With many different cultivation options on the market, it’s important to match a new purchase with on-farm objectives. CPM gets advice on cultivation decisions from the experts, as well as looking at some of the most recent launches.

It’s important to stop, take a step back, and consider what the soil actually needs.

By Charlotte Cunningham

Quite often in crop production, experts like to give advice based on a ‘normal year’.

But with the past few seasons encompassing everything from non-stop rain in the autumn to scorching hot Aprils, it seems that conditions now tend to be anything but ‘normal’.

It’s fair to say that lack of consistency can make forward planning difficult and while the weather is very much out of the hands of growers, something that could help is making soils more resilient to wet and dry conditions.

Soil resilience, and building that resilience, is something that’s certainly in vogue, but knowing where to begin can be rather overwhelming…

However, according to agronomy firm, Hutchinsons, a key starting point is choosing the right post-harvest cultivations.

In the rush to prepare ground for drilling it can be all too easy to go straight in with the cultivator or subsoiler as soon as the combine leaves the field, but Ian Robertson – head of soil health at Hutchinsons – says that may not be best for soil health or crop establishment.

“Before doing anything, it’s important to stop, take a step back and consider what the soil actually needs.”

As such, Ian believes it’s important to adopt a flexible ‘clever cultivation’ strategy.

“Clever cultivation can mean anything from not cultivating at all, to subsoiling or ploughing where necessary. As a general rule, never cultivate at the same depth every year and make sure whatever you do delivers what the soil actually requires.”

With the rising popularity of low disturbance subsoilers for rectifying structural issues in shallow tillage systems, Ian says that such implements are often needed to break up distinct layers that can form where ground has been repeatedly cultivated at a shallow depth (typically 50mm), potentially restricting water infiltration and root growth.

“In many cases, the need for this remedial action could have been avoided by adopting a more varied approach to cultivations.”

So just where should you start?

The first step in deciding what, if any, cultivation is required is to dig a few holes to identify whether there are any structural issues that need addressing, such as compaction or poor drainage, says Ian.

Generally soil assessments are best made in spring or autumn when ground is moist and warm, with active root growth and biological activity. When assessing soils in summer, he says care is needed not to mistake dry, hard soil for being compacted. “The bubble test (see panel on pg XXX) is a simple way of identifying whether dry soils are compacted.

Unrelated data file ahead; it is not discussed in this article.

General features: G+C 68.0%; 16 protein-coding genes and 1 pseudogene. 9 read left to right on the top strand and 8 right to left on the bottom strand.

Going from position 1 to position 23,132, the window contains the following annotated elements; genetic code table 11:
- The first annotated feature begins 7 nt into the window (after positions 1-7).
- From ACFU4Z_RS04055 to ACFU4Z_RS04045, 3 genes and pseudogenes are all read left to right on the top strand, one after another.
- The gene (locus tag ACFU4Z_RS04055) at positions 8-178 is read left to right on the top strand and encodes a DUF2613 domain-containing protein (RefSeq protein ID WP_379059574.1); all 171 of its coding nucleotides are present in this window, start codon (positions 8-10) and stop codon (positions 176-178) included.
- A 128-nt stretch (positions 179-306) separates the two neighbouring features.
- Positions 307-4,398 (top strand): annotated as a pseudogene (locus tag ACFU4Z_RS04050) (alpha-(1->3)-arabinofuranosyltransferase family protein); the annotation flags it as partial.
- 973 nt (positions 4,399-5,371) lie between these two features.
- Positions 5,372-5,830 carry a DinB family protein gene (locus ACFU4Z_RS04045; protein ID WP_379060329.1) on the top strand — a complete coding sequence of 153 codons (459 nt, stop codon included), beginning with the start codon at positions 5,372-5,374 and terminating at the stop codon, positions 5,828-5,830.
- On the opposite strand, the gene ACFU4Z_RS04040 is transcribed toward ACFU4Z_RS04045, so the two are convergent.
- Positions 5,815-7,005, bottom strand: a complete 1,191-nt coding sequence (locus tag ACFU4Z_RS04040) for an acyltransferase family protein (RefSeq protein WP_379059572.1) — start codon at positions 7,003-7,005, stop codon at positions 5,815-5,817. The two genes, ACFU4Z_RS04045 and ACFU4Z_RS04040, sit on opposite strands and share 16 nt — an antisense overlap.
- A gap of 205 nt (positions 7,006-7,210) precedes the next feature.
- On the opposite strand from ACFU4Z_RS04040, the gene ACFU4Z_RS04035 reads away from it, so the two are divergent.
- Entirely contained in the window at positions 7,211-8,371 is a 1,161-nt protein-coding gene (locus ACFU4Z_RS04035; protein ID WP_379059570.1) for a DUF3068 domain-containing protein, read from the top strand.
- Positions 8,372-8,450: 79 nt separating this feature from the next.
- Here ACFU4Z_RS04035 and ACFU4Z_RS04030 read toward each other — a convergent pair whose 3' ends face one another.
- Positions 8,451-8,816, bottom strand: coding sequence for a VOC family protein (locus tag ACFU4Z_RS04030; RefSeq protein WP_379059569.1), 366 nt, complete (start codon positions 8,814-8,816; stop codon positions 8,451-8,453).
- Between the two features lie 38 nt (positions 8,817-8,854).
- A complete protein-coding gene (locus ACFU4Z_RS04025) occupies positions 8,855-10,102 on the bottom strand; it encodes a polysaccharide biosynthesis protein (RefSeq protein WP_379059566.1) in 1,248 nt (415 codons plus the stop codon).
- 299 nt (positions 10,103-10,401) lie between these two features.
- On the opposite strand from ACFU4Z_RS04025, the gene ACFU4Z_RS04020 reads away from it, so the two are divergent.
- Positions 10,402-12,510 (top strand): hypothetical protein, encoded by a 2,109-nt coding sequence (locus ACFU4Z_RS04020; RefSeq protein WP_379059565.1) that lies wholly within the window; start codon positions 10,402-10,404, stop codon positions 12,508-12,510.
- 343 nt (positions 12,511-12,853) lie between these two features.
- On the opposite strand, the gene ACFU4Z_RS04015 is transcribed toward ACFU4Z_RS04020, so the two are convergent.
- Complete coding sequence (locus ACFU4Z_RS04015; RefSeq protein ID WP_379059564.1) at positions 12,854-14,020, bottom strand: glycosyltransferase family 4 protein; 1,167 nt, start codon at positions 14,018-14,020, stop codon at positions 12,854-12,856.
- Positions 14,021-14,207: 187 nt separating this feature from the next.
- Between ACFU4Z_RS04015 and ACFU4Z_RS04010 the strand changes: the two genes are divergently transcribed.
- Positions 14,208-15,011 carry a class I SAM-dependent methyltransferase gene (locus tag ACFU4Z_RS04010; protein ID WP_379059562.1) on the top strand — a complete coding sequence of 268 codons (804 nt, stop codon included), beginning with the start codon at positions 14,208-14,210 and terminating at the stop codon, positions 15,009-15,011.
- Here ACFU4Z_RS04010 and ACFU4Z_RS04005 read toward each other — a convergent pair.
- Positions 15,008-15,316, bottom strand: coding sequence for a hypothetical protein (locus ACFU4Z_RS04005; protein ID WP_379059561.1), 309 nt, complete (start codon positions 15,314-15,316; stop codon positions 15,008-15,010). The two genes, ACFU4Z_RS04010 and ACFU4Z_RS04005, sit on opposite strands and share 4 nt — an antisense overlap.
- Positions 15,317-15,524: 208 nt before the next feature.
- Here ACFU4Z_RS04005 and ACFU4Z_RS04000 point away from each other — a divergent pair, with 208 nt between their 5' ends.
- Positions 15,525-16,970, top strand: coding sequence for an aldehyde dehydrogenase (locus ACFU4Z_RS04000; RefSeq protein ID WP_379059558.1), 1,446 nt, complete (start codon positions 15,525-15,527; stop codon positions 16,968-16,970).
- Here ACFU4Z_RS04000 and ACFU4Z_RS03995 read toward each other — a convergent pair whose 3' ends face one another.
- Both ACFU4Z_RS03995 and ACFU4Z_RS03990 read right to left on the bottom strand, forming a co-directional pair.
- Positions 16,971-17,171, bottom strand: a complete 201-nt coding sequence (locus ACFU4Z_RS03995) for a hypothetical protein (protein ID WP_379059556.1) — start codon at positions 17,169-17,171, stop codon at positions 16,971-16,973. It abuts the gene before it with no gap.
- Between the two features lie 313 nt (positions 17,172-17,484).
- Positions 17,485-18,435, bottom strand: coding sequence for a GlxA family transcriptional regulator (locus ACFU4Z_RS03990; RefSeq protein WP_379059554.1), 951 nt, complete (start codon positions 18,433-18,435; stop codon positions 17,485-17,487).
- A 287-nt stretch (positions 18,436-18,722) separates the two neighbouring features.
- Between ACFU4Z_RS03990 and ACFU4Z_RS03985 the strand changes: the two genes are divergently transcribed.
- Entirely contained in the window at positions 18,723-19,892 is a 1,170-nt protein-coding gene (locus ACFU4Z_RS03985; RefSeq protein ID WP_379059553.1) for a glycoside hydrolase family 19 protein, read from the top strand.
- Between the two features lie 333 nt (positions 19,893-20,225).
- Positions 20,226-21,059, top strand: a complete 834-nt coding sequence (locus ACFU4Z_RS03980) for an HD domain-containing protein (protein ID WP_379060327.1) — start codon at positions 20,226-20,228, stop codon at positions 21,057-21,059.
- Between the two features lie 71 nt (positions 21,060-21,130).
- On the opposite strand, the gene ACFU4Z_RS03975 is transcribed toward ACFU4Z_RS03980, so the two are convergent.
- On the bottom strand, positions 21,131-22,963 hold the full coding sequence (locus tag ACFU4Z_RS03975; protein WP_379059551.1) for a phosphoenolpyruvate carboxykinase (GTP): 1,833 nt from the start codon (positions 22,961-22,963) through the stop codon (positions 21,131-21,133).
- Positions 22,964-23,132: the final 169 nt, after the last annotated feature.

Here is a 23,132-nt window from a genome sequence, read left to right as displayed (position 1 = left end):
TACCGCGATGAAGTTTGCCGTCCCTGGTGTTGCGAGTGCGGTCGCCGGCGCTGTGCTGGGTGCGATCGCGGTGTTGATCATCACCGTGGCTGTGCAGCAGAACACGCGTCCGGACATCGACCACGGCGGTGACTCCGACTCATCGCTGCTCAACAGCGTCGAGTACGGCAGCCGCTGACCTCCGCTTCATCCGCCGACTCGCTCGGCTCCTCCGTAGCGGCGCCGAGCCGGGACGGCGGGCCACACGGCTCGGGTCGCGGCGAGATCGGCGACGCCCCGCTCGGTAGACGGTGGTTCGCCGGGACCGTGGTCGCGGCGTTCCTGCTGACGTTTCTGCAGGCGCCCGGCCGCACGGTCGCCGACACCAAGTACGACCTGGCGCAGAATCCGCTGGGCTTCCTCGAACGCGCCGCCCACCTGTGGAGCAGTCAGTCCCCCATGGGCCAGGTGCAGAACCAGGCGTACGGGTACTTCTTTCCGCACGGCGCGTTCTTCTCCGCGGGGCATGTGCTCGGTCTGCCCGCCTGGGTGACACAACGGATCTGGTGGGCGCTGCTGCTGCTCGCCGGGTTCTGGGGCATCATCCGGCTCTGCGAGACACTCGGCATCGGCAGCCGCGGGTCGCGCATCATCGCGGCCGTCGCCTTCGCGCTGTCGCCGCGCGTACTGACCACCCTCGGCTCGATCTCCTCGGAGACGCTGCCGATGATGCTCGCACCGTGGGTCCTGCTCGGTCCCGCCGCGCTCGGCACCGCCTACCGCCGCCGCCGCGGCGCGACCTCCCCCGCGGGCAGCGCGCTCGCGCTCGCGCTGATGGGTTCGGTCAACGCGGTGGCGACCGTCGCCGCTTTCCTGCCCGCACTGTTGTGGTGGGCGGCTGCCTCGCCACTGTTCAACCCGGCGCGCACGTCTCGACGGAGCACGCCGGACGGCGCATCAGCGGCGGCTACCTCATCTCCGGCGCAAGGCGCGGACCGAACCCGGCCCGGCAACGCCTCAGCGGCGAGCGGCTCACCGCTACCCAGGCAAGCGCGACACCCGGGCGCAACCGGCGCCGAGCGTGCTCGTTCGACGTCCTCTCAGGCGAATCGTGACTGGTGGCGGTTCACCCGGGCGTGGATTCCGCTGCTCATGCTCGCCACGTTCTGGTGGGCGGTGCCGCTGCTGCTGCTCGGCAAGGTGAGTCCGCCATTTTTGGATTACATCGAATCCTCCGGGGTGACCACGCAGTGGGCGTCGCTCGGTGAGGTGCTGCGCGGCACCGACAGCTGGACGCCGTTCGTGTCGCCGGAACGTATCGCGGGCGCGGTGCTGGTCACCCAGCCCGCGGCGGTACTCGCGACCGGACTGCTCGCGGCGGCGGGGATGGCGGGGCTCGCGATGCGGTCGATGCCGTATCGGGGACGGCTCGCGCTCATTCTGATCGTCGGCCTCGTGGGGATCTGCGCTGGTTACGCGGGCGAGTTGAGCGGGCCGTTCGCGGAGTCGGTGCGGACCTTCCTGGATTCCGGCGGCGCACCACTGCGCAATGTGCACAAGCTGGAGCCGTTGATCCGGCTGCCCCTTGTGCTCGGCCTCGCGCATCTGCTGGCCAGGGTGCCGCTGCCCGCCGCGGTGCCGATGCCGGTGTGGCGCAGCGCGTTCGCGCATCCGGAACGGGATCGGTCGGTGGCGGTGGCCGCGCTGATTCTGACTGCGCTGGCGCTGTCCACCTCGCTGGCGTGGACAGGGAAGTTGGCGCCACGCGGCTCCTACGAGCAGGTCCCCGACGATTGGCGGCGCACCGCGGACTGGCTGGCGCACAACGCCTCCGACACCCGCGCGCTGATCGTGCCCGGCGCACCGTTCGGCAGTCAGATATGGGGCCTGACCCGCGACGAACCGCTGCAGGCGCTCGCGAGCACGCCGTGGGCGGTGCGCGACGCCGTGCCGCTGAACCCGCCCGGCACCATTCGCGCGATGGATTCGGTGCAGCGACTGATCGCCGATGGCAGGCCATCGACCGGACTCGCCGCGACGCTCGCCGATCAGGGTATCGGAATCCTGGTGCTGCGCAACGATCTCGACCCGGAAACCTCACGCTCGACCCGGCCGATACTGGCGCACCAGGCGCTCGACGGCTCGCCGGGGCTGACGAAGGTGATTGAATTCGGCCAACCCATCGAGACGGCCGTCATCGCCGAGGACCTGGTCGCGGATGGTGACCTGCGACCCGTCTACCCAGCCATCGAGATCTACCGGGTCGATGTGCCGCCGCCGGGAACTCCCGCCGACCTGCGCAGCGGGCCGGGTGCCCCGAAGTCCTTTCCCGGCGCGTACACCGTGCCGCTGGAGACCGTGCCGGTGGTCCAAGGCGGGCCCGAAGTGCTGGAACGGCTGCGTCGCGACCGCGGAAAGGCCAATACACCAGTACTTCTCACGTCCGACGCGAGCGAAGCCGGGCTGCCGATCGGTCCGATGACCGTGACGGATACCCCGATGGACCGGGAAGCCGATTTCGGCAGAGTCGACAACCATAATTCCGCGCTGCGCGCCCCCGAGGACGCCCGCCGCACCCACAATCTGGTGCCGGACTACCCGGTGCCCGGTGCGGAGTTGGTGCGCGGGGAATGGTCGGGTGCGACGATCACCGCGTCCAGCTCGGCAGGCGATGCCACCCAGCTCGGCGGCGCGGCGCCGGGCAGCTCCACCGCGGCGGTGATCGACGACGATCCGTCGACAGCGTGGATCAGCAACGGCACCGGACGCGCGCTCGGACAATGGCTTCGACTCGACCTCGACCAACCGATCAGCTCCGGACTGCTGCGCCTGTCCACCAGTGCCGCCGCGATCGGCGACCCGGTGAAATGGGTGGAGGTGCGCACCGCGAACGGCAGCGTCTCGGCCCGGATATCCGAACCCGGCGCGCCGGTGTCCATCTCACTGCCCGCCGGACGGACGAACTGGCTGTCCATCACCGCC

“Infiltration tests are also useful, but when conducted in summer, make sure water does not flow straight down cracks.

“Typically, 50% of soil is made up of air and water, so it may be that rock hard ground just needs wetting-up again to return to a friable surface that can be drilled straight into.

“In the past two years we’ve seen examples where growers have rushed to create a seedbed after harvest, only for heavy rain to make it unworkable and un-drillable later in autumn. In some cases it may have been better not to touch it.”

Root networks left by crops, even low yielding ones, do a fantastic job of stabilising soil aggregates, improving porosity and structure of the top layer that crops are drilled into, so leaving this undisturbed can often be a better choice, he adds. “Nine times out of 10 the top 50mm is actually in good condition.”

Hutchinsons technical manager Dick Neale agrees. “Stubbles generally handle moisture much better than a cultivated surface. If you’ve got a nice friable surface that’s managed moisture well, most modern drills are capable of drilling directly into stubble, so there’s no need to cultivate. Cultivations destroy aggregate structure, which takes time to rebuild.”

However, if soil assessments reveal some form of cultivation is required, both Ian and Dick say it’s essential to select operations and implements suited to the specific soil requirements.

“If compaction is identified, consider where it is, how extensive it is and what depth it’s at, so that machines can be set up correctly to address this,” says Dick. “Don’t assume poor water movement from the surface is due to deep compaction and poor drainage; it may be a surface issue that’s easier and cheaper to rectify.”